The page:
Gatling sessions were used to maintain the user state. Simulation scripts were designed for several workflows throughout the system, for instance, user login flow, streaming flow etc.
The simulation ran on an AWS distributed cluster & simulated 20 million users out of which 4 million were concurrent.
Another cloud-based testing tool Flood.io was used with Gatling for load testing.
Flood.io is a load testing platform that runs distributed performance tests with open source tools like JMeter, Gatling, Selenium etc.
All this test setup matured with the data obtained as the real cricket matches happened.
4. Strategies to Scale
4.1 Traffic & Ladder Based Scaling
There are primarily two triggers to scale; Traffic-based & Ladder based
Traffic based scaling simply meant add new infrastructure to the pool as the number of requests being processed by the system increases.
This works with unpredictable workloads & for services which provide all the stats in detail. They expose the number of threads created; requests processed etc.
Ladder based scaling is preferred for services which do not give much detail on the processes. For tackle this, the team has pre-defined ladders per million concurrent users.
As the number adds on, new infrastructure is added to the pool. This technique works well for a predictable load.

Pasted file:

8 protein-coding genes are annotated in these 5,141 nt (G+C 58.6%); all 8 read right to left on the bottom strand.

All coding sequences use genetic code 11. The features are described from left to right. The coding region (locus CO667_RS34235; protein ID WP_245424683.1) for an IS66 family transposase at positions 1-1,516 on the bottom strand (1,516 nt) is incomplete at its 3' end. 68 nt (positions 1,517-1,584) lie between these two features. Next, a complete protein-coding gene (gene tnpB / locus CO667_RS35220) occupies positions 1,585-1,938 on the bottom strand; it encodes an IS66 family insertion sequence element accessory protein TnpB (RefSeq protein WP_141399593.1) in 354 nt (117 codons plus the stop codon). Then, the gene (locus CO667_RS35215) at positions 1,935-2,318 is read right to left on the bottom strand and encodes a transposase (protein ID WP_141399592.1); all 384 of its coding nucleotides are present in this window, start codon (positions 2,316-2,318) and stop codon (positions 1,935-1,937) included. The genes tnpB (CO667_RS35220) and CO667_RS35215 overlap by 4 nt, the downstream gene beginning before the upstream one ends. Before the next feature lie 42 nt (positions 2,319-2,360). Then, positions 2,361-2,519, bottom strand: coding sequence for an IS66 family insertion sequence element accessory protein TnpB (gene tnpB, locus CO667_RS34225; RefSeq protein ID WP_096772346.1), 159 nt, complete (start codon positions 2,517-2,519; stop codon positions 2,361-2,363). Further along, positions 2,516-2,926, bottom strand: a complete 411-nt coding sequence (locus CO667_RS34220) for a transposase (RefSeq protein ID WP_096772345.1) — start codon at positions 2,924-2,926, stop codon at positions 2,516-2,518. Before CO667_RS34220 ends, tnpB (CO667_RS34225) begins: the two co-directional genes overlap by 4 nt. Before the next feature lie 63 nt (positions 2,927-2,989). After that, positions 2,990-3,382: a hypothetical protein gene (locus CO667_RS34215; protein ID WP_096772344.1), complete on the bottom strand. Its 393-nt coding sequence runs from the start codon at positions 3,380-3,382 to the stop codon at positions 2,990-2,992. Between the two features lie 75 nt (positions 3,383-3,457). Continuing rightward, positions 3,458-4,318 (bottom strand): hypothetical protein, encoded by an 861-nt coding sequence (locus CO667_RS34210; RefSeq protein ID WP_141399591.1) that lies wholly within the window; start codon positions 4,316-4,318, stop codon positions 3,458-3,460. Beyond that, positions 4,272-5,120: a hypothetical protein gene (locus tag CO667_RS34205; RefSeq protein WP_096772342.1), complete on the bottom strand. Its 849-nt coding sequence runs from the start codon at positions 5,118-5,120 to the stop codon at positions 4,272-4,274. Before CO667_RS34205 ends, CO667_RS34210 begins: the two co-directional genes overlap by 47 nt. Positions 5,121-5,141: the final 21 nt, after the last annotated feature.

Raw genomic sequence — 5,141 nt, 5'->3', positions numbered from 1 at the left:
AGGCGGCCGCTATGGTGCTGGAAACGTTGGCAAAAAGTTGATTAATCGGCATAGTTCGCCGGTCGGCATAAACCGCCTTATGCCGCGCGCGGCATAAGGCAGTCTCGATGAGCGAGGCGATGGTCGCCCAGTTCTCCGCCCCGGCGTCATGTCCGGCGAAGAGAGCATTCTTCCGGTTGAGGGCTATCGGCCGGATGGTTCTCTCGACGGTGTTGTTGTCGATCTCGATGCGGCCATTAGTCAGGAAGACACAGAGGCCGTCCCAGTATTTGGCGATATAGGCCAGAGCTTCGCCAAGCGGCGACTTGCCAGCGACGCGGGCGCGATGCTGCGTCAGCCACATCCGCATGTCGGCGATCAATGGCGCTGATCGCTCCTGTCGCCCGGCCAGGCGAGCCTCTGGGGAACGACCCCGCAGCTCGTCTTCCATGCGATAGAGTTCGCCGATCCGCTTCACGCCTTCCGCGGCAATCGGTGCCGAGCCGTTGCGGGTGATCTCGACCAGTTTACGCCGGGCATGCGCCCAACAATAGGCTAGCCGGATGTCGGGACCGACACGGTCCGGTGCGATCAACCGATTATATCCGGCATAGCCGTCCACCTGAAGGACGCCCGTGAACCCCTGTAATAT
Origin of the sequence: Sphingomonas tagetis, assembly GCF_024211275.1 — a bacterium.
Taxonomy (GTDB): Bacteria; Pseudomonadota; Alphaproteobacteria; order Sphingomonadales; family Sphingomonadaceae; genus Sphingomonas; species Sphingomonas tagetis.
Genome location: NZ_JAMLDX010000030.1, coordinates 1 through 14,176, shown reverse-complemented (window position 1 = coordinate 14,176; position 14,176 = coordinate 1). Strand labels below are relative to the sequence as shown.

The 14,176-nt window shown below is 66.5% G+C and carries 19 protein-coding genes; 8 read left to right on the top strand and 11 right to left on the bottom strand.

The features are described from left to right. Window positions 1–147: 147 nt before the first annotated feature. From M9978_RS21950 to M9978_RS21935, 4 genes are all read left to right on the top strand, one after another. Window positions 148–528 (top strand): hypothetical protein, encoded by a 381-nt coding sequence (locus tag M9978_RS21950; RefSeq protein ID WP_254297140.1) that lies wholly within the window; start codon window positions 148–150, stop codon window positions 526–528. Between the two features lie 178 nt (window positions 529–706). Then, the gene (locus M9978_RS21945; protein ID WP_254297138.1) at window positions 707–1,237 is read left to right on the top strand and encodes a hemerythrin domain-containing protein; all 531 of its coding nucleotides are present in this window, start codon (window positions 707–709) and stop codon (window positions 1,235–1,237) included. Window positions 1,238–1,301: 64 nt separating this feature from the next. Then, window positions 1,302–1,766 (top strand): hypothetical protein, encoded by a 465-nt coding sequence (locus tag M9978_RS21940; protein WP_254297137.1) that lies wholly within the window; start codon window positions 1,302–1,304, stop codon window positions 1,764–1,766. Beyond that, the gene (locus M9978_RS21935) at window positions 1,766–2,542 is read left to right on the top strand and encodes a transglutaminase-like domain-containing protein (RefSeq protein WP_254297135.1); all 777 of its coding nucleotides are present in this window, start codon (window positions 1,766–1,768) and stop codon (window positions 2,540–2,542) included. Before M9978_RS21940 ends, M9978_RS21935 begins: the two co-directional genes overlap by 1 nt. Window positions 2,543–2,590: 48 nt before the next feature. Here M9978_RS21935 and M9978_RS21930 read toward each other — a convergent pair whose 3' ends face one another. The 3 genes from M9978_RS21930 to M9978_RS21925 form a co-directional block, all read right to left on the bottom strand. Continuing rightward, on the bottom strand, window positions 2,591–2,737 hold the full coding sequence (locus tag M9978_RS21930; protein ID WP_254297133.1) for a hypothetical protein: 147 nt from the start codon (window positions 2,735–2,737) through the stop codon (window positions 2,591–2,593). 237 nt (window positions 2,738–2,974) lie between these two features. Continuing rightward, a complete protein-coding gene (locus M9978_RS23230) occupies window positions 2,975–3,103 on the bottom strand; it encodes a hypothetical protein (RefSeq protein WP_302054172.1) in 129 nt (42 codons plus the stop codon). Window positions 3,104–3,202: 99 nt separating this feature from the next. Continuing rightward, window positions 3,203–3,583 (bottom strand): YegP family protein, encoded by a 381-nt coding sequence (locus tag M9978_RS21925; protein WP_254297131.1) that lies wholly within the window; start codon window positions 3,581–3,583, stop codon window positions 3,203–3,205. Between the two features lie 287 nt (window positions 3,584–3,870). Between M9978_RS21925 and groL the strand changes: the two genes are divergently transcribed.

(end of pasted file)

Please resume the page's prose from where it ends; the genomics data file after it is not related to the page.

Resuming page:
The team has a concurrency buffer of 2 million concurrent users in place as adding new infrastructure to the pool takes around 90 seconds & the container and the application start takes around 75 seconds.
To beat this delay, the team has a pre-provisioned buffer. This buffer approach is preferred in contrast to auto-scaling. It helps the team handle unexpected traffic spikes without adding unnecessary latency to the response.
They have developed an internal app called the Infradashboard which helps them take these scaling decisions smoothly & quite ahead of time.
4.2 Intelligent Client
Protocols are in place which come into effect when the backend is overwhelmed with requests & the application client experiences increased latency in response.
Client avoids burdening the backend servers even more in these kinds of scenarios by increasing the time between subsequent requests.
Caching & intelligent protocols are in place to enhance the user experience.
4.3 Dealing with Nefarious Traffic
Popularity attracts unwanted attention. The application with a combination of whitelisting and industry best practices drives away nefarious traffic as soon as it is discovered avoiding the burden on the servers.
4.4 Do Not Do Real-time If It’s Not Business Critical
Recently Hotstar introduced a play-along feature, where the users can interact with their folks, play trivia & stuff on the same platform watching cricket. This feature being real-time spiked the concurrent traffic load on their backend servers.
Doing stuff in real-time has its costs associated. Real-time features spike the concurrent traffic by quite an extent. And to manage concurrent traffic we need powerful hardware which can be avoided if the feature isn’t real-time.
All these experiences are pretty insightful & help us plan, design & execute in a better & informed way.